Sunday, June 26, 2011

Gay Parenting. Before It Was Fashionable.

Will and I had been a couple for less than a year when my former wife decided to leave the commune and move to the country on the periphery of Montreal. As I understand it, that move was largely due to the tensions that surfaced around attitudes toward me and homosexuality after I had come out and moved out. Because the boys, about seven and eight at the time, were going to school in Montreal and commuting every day to her new home wasn't possible, she asked that I take them during the week, as we lived a short distance from their school. That meant my sons would be living with us all the time during the school year, except for those weekends when I hadn't been scheduled to see them by our separation agreement. Accordingly, Will and I left the McGill residences and moved into a large flat on the third floor of an old triplex in what was at the time a working class neighborhood of Montreal; a beautiful area on the edge of Mont Royal, long since gentrified.

There was enough room in the flat for a bed room and working space for Will, another for myself and one for the boys. Although Will and I enjoyed a very active sexual life together and with assorted others, we never in our fourteen year relationship slept together or shared bedrooms. One of the happy things about being gay at the time was that you felt perfectly free to establish your own living patterns as a couple; I don't think we ever questioned the "normalcy" of having separate bedrooms; nor do I remember anyone in our social network questioning our arrangement; a sign of the happy acceptance of difference within the counter-culture of the Seventies.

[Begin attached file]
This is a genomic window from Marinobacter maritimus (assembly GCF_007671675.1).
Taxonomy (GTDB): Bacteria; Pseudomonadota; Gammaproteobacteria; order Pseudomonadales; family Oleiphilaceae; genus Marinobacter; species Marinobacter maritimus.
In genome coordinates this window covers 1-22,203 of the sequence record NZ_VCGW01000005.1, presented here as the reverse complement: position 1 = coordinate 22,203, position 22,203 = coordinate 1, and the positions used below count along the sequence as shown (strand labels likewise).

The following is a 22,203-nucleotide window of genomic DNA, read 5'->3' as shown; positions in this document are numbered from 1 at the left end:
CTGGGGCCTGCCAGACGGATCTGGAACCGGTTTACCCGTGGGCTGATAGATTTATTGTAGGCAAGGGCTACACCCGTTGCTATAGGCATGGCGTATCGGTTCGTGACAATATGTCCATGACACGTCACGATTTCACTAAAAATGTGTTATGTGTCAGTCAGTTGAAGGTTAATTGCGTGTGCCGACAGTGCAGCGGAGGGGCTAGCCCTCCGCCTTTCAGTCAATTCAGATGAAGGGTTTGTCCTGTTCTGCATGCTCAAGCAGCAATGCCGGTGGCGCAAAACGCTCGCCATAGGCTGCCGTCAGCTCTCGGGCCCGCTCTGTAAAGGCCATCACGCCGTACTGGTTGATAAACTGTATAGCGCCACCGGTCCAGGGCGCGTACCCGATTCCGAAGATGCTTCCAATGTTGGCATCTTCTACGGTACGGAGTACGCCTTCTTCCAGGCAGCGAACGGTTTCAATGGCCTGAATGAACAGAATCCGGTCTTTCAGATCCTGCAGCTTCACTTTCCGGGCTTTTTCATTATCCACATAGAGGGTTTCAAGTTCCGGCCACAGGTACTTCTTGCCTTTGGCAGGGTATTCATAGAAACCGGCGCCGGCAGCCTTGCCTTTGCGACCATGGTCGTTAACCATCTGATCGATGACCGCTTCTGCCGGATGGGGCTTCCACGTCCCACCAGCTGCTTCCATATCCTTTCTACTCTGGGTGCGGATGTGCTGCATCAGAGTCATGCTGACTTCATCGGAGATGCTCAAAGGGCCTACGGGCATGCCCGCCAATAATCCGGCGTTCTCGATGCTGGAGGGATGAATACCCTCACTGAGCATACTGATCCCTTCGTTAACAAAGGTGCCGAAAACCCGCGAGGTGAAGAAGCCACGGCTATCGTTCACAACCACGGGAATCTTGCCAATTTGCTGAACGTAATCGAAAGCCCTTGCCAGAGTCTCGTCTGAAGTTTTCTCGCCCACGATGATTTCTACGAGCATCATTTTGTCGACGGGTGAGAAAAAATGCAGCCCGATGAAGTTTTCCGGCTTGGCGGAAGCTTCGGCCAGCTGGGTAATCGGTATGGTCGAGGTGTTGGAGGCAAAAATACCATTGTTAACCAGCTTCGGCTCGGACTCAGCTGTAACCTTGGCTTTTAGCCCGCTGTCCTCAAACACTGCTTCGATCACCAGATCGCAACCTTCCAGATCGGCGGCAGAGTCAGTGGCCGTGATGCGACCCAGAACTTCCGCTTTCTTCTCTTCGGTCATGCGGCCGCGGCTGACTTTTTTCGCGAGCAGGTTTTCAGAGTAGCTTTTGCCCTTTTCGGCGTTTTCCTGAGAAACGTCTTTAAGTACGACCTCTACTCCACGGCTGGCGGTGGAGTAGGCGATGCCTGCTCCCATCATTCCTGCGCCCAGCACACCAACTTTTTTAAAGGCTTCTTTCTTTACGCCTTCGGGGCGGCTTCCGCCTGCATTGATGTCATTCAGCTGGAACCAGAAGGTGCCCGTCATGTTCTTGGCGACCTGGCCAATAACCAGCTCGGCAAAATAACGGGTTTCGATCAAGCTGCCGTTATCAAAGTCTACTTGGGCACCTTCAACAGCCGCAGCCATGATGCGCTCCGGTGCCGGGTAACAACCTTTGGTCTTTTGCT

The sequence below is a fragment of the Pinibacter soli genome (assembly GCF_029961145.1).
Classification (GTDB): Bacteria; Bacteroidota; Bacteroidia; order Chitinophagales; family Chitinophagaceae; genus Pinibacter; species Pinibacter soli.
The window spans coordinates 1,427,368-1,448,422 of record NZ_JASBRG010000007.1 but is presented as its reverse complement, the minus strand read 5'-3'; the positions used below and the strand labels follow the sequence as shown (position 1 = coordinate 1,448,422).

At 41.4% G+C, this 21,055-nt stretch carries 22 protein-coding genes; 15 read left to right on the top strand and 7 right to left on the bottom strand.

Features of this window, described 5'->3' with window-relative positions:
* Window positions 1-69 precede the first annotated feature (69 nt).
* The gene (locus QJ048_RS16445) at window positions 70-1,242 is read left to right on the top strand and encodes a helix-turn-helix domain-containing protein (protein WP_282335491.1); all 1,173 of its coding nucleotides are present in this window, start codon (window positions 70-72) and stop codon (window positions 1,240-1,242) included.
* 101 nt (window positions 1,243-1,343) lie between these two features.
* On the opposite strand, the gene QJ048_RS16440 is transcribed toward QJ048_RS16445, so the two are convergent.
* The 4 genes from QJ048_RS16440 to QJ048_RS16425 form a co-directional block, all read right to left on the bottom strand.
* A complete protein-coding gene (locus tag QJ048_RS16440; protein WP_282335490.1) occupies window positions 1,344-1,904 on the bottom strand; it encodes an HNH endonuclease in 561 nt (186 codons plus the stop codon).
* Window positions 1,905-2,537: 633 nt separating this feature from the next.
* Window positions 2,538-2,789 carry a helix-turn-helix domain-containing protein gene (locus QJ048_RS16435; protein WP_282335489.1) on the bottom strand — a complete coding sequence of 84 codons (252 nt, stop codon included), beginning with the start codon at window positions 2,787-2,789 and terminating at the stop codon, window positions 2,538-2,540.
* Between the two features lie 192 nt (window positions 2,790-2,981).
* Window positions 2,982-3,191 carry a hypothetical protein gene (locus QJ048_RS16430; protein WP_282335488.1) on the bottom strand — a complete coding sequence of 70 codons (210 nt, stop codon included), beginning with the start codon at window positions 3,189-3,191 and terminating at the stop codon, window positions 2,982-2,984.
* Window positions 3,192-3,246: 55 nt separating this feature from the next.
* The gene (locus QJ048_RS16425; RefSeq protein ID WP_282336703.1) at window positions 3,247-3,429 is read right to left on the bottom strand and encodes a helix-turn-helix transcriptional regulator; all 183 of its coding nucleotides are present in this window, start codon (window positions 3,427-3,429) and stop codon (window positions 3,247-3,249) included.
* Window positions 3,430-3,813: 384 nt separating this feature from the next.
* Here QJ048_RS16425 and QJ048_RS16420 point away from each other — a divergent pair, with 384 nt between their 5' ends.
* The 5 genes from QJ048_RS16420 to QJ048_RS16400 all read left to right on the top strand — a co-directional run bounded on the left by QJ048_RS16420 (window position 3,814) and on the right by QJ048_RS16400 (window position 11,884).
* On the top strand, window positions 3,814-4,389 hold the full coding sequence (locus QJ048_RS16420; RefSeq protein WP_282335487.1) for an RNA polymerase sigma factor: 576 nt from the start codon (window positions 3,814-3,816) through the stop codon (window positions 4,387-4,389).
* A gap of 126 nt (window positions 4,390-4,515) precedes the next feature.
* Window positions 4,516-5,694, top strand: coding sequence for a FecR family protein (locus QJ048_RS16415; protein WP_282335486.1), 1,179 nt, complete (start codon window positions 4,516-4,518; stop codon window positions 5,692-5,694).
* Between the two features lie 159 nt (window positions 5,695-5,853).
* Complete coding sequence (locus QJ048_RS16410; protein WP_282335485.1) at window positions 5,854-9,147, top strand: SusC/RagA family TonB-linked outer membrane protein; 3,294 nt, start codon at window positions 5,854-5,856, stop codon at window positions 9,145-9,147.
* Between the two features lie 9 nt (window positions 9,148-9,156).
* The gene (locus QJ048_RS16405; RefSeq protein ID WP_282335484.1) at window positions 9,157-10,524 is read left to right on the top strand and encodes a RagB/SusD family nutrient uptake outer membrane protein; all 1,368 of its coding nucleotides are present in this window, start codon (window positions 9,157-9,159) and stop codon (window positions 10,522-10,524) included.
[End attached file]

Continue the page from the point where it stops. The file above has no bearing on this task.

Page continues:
Sunday, June 19, 2011

Blogging as an Adjunct to Therapy:An Experiment.

I began this blog partly as a gesture toward establishing a more productive relationship between my clients and myself in my professional practice; a practice customarily referred to as psychotherapy or counseling. I'm not especially comfortable with either name. Counseling is often seen as psychotherapy-light and has a surface connotation akin to advice-giving (think of Star Trek's Counselor Troi); while psychotherapy invokes a paradigm of mental health. Despite those reservations, I tend to use both interchangeably, while preferring to see what I do as having a special sort of conversation; a "conversation" because what is involved is an exchange between two, less often, three or more, individuals. What I hope to bring to that conversation is an attitude of openness and acceptance of the person, a curiosity and interest in what he or she has to say and the training and experience that can help the person understand and articulate his or her thoughts and feelings more fully; ideally moving toward a preferred and less troubled sense of self.